But it’s no surprise that this problem has indeed now emerged elsewhere. It’s been reported that the head-teacher of Clarksfield primary school in Oldham, Trish O’Donnell, is the victim of a campaign against her by Muslim parents. A confidential report by Oldham council says she has been subjected to “death threats”, “threats to blow up her car”, “aggressive verbal abuse” and a physical attack. Officials believed that a particular parent-governor and his wife were trying to “intimidate school staff”, “undermine the head teacher” and “secure changes at the school to reflect their interpretation of Islam”. And this head has written that she has “very strong reasons to believe that… a ‘Trojan Horse’ agenda [is] being played out”.
Oldham council has brushed this claim aside and dismissed the suggestion of any conspiracy. Yet two other Oldham schools are reportedly causing concern by hosting a speaker who had previously justified killing British troops and donating to an organisation linked to extremists. A second Oldham head has claimed that a “Trojan Horse playbook” was used to drive him from his post. And last year, it was reported that a number of Muslim schools were still open, despite the fact that official inspections had found they were failing to protect children from extremism or radicalisation and that pupils there were “unsafe”.
More disturbing even than this is that elements in the government have tried to suppress evidence of the problem. Peter Clarke has said that parts of Whitehall attempted to “intimidate” him out of undertaking the Birmingham inquiry in the first place. He also accused the government of “betrayal” after it decided to give five alleged Birmingham plot leaders, who are up before an education department disciplinary tribunal, the names and testimonies of witnesses whose confidentiality Clarke had guaranteed. These terrified witnesses are now being intimidated by abuse and threats as the tribunal itself becomes bogged down by legal manoeuvring.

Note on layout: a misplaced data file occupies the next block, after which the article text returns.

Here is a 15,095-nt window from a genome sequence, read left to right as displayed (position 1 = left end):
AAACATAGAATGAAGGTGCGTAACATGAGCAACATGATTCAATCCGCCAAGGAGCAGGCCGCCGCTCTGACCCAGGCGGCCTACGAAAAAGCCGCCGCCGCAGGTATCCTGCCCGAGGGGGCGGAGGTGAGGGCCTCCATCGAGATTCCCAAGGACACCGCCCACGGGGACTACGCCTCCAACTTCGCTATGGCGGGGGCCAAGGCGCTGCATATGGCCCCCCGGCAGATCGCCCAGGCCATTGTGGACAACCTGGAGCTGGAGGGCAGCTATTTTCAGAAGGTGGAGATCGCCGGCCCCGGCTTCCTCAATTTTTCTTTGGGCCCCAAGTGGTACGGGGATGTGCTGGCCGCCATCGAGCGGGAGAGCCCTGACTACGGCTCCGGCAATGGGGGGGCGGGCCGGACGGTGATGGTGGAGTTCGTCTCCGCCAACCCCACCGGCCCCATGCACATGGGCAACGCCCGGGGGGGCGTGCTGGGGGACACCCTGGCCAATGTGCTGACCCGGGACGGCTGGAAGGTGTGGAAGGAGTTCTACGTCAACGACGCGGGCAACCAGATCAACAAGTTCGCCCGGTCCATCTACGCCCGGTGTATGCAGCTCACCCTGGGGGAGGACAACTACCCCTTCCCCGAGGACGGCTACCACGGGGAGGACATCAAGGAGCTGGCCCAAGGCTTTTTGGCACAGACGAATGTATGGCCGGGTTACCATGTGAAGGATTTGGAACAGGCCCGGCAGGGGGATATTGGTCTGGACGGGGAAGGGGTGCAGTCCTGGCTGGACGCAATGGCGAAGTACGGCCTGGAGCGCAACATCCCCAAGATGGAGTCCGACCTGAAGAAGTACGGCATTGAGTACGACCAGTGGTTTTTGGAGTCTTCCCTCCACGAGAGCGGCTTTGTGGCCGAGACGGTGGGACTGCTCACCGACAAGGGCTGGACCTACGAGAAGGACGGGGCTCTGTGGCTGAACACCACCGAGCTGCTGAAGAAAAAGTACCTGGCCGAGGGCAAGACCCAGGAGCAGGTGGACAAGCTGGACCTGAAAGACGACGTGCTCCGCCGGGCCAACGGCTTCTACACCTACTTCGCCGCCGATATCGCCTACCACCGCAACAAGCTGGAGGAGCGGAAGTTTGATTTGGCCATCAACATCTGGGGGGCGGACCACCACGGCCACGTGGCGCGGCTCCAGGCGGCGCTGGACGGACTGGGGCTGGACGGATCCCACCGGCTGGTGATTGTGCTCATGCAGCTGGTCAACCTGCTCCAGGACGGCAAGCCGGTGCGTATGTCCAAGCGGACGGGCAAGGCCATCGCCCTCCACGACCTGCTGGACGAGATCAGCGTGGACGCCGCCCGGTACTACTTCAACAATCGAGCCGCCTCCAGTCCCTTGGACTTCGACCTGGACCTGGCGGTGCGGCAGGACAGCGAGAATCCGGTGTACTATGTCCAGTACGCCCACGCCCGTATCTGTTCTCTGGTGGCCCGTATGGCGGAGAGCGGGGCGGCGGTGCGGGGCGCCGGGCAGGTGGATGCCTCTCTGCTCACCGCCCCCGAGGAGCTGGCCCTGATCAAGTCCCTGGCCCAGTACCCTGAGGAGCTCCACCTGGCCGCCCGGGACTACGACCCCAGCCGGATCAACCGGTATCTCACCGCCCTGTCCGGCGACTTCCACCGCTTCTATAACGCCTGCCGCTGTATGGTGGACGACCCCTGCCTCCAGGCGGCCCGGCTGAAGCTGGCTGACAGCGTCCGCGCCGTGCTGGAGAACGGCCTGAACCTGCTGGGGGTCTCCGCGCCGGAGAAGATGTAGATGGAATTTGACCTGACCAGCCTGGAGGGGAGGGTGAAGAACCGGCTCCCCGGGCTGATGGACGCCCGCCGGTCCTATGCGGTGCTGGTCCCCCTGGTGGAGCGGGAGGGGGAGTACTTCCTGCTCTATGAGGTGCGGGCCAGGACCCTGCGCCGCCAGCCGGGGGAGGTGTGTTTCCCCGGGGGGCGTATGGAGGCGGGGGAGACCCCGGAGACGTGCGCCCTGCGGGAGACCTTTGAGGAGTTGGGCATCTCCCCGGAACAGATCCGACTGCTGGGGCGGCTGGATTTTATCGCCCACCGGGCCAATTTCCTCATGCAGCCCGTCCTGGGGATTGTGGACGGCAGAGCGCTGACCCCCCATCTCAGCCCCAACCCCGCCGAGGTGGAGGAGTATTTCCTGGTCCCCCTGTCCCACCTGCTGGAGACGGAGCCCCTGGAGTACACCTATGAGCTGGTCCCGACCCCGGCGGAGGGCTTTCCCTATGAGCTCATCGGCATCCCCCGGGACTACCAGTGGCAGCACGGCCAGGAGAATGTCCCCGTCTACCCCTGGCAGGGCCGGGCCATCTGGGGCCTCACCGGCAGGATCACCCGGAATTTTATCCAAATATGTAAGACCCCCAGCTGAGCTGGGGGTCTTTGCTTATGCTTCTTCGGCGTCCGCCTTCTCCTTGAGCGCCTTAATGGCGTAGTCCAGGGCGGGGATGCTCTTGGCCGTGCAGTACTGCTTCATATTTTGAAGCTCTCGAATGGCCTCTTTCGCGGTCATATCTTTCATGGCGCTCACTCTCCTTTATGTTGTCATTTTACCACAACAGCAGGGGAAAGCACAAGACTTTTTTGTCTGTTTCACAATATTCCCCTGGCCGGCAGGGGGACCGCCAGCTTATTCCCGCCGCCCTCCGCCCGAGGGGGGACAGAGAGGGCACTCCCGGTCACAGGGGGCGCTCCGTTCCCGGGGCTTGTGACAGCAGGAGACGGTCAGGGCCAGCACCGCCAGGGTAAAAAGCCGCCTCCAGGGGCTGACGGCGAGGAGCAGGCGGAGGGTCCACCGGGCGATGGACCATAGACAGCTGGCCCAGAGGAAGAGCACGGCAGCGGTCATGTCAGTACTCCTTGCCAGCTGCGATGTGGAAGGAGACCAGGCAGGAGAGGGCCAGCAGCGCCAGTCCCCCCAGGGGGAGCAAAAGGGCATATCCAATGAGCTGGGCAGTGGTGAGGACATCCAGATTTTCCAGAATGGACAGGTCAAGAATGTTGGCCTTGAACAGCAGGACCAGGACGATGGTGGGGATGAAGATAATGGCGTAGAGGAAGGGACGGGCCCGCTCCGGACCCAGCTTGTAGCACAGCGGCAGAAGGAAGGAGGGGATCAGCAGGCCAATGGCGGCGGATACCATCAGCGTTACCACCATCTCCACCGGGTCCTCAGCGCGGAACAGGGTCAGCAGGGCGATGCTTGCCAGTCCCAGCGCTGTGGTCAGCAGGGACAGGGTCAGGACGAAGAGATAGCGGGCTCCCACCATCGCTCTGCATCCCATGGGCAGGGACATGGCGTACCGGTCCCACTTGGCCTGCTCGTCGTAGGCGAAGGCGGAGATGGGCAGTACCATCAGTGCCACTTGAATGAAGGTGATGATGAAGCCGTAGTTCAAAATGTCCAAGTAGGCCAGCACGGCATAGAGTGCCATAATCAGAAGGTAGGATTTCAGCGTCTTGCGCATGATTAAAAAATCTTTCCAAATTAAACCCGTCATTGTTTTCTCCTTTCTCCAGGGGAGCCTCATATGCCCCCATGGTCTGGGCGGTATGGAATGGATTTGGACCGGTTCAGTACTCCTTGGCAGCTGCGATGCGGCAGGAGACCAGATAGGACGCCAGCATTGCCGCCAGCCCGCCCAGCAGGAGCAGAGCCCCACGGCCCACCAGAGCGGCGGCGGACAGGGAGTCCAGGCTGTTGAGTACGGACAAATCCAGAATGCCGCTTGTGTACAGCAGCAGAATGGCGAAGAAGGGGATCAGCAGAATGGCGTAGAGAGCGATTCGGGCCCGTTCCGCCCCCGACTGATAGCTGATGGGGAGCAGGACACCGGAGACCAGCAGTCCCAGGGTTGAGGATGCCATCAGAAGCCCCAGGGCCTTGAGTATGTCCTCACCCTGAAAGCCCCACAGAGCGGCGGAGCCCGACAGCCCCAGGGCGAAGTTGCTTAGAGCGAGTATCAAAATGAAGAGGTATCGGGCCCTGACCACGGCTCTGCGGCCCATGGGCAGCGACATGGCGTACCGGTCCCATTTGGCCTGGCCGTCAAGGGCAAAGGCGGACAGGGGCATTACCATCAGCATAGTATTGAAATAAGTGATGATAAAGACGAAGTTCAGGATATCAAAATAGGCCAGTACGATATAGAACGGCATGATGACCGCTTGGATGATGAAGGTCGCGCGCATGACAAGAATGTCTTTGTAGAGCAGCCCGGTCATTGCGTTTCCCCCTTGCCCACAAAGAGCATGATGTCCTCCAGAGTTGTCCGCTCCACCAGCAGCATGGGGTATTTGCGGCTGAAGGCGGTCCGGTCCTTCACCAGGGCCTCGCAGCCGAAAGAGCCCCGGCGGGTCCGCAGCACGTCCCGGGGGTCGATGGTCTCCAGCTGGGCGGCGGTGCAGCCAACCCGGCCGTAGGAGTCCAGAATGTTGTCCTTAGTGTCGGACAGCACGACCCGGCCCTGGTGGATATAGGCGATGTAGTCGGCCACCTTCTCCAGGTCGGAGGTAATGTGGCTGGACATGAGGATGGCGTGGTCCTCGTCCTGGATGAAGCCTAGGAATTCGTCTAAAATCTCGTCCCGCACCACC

Ever since 9/11, Whitehall has been dominated by those who want to take the path of least resistance over the problem of Islamic extremism. In 2014 Theresa May, now Prime Minister but who was then the Home Secretary, and Michael Gove, the then Education Secretary who commissioned the Clarke inquiry, spectacularly fell out over mutual accusations that the other had failed adequately to combat Islamist extremism. At the heart of that row lay the dominant Whitehall thinking, espoused by Mrs May but strongly opposed by Gove, that the problem was not extremist attitudes but merely extremist violence. Mrs May won that bout.
Since then, government thinking has shifted in the right direction. It now acknowledges that it’s not just violent extremism that’s the problem but non-violent extremism – the attitudes that create hatred and fanaticism and swell the seas in which violence swims.
But it still refuses to acknowledge that non-violent extremism is driven by Islamic religious fanaticism. As a result, the government’s anti-extremism policy is paralysed because it can’t agree what extremism is. There are other signs that Theresa May still doesn’t get it. The inquiry she set up into sharia courts, for example, has been designed merely to tinker with marginal improvements rather than address the fundamental problem of having a parallel legal system inimical to British values.
This refusal to acknowledge the religious driver of Islamist extremism was of course a signature motif of the Obama administration. So it is extremely troubling to read that the new National Security Adviser, General HR McMaster, has reportedly said that the term radical Islamic terrorism is “counter-productive” and even that Islamic terrorists are “unIslamic.”
If the people we entrust to protect us against the threat posed by religious fanaticism cannot even bring themselves to agree that it is indeed religious fanaticism, they will not protect us at all but will assist our enemies instead.